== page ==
Stepping out of the train station and onto dry land was both exciting and disconcerting. Since my previous ski trips in the French Alps were marked by icy roads and snow crunching beneath my feet, the easy journey from Zurich to the centre of St. Anton and being greeted by sunshine felt wrong. The village of St. Anton lies at 1,304 m above sea level; by mid-March, snowflakes disappear into the asphalt almost as quickly as they fall. I would learn later that up here in the Arlberg there is little correlation between the snow in the village and the snow on the slopes.
A jaunt along the pedestrianized Dorfstraße, the town’s main street, takes you from the main gondolas past locally-owned shops, hotels, restaurants, and bars. Despite the substantial number of visitors from around the world, this cozy little town of 2,470 retains much of its local character. Several of the hotels and shops are still housed in original timber and stone farmhouses, while Baroque frescoes represent St. Anton’s regional heritage.
Heritage and tradition loom large in St. Anton, particularly when it comes to winter sports. In the winter of 1895, the parish priest of Lech made his first attempt at skiing; by 1901, a group of friends formed the Arlberg Ski Club, among the first in the Alps. Today, this resort boasts 305 kilometres of groomed slopes and 88 lifts, including the revolutionary Ferris wheel-style Galzigbahn. A visit to the St. Anton Museum (Rudi-Matt-Weg 10) allows you to explore the evolution of skiing in the region, but all you need do is open your eyes. From old wooden skis hung in hotel lobbies and vintage two-seaters in Stuben, to the high-speed chairlifts with heated seats, the proof is in the place.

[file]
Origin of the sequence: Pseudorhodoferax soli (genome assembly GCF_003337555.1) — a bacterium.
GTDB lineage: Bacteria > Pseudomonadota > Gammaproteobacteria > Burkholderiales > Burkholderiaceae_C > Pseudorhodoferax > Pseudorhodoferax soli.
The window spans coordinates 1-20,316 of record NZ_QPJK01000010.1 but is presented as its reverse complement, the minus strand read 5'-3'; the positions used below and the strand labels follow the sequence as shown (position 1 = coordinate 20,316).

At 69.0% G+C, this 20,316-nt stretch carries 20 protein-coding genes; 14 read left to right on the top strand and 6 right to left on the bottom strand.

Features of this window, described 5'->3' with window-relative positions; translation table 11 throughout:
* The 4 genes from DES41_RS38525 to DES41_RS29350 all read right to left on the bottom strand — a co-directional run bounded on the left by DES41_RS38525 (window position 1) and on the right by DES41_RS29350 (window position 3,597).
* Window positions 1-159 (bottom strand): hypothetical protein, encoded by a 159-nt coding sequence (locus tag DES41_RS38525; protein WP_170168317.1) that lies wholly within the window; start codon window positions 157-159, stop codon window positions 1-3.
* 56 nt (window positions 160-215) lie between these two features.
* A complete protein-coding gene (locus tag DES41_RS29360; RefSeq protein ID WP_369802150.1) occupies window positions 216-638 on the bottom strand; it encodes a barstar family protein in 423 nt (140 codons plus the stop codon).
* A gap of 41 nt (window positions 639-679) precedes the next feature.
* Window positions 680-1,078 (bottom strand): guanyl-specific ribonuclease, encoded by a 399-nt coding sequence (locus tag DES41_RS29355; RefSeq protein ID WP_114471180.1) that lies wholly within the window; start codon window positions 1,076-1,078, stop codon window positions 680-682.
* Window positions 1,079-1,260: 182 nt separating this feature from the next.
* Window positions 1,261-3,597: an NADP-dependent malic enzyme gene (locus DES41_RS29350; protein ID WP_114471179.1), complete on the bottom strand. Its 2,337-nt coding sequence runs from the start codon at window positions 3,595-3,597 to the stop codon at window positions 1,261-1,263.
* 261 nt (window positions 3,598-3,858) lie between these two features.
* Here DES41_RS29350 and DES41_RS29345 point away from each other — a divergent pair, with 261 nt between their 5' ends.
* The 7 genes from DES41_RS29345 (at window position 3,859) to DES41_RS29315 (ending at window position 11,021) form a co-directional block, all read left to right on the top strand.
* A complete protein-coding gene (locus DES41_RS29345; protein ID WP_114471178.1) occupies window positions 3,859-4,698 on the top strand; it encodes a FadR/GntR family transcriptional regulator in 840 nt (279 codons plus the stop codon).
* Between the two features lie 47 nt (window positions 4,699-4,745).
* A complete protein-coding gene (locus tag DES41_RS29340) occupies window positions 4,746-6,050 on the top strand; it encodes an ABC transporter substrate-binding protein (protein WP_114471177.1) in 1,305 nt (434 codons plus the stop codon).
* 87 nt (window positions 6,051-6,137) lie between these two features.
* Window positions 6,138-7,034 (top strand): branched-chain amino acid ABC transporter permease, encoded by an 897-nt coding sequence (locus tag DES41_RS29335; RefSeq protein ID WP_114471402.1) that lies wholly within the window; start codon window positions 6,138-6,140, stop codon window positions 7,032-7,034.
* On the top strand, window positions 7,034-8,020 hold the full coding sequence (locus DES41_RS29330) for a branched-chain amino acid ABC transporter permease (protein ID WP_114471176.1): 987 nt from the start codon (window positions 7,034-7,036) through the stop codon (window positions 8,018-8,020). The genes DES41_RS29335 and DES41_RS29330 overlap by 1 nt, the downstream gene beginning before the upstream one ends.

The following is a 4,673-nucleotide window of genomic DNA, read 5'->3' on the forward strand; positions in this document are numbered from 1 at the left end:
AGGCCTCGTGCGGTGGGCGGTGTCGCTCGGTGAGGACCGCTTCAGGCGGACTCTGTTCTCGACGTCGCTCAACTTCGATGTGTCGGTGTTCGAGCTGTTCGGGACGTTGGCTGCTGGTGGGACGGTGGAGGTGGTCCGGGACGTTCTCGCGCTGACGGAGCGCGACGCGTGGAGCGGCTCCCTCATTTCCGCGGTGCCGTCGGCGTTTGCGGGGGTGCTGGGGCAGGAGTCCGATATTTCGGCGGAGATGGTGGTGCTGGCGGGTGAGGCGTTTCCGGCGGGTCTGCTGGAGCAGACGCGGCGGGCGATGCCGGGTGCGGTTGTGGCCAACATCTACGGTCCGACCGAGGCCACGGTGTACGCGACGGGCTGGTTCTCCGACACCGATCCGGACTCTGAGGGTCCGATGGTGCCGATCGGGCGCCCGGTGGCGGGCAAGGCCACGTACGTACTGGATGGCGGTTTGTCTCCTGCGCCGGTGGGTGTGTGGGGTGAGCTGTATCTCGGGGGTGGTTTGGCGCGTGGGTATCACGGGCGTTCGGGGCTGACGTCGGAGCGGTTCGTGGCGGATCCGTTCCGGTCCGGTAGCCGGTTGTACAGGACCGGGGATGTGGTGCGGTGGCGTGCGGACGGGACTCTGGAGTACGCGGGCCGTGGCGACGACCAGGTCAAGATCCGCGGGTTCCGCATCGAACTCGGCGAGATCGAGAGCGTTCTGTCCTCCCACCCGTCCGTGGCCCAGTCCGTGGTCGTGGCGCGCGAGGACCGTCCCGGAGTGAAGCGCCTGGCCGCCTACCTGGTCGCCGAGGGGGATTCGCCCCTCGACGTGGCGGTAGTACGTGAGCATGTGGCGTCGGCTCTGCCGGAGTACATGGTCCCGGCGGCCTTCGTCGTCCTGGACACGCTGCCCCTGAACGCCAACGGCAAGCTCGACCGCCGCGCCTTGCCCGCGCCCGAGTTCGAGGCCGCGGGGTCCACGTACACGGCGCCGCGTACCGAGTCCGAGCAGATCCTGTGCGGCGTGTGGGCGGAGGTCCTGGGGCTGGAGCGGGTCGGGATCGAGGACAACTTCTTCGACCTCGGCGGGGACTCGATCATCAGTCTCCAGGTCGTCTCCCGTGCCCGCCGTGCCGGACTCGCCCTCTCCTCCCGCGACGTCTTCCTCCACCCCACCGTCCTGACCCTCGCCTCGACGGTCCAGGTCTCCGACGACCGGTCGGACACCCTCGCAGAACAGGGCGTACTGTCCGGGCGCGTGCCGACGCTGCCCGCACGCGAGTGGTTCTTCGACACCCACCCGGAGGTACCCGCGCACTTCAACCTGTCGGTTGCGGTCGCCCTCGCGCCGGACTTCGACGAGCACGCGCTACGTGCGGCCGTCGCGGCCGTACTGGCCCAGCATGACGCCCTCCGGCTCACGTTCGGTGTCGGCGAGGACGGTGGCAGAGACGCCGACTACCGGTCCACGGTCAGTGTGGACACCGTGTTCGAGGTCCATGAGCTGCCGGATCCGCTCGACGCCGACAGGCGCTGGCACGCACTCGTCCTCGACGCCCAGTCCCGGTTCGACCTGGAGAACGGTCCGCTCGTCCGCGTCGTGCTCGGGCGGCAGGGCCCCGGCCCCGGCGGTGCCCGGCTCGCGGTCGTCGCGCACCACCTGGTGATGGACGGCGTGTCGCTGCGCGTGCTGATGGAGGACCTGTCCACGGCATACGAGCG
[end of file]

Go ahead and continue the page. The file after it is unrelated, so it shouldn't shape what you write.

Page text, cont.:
With 200 kilometres of fierce off-piste terrain and exhilarating descents, St. Anton is aimed at the advanced skier or a strong intermediate who is ready to move from pistes to powder. Cable cars ascend to Valluga (2,811 m), the trophy off-piste area that offers incredible views from the peak all the way down to Lech Zürs am Arlberg.
However, with only four days of ski experience under my belt, my first afternoon on the slopes was a blow to my confidence. There are nursery slopes at Nasserein, but I went straight up to Rendl (2,030 m) on the recommendation of a seasonnaire at a ski hire shop. The pitch of the slopes makes St. Anton a challenging place to learn, especially for nervous or tentative skiers. Beginners need some fearlessness to progress quickly and make the most of their visit. There are no green runs and even the so-called ‘gentle blues’ can be steeper and bumpier than blues at other resorts. Once you get the hang of it, there are plenty of blue runs from St. Anton, St. Christoph, Stuben, Lech, and back.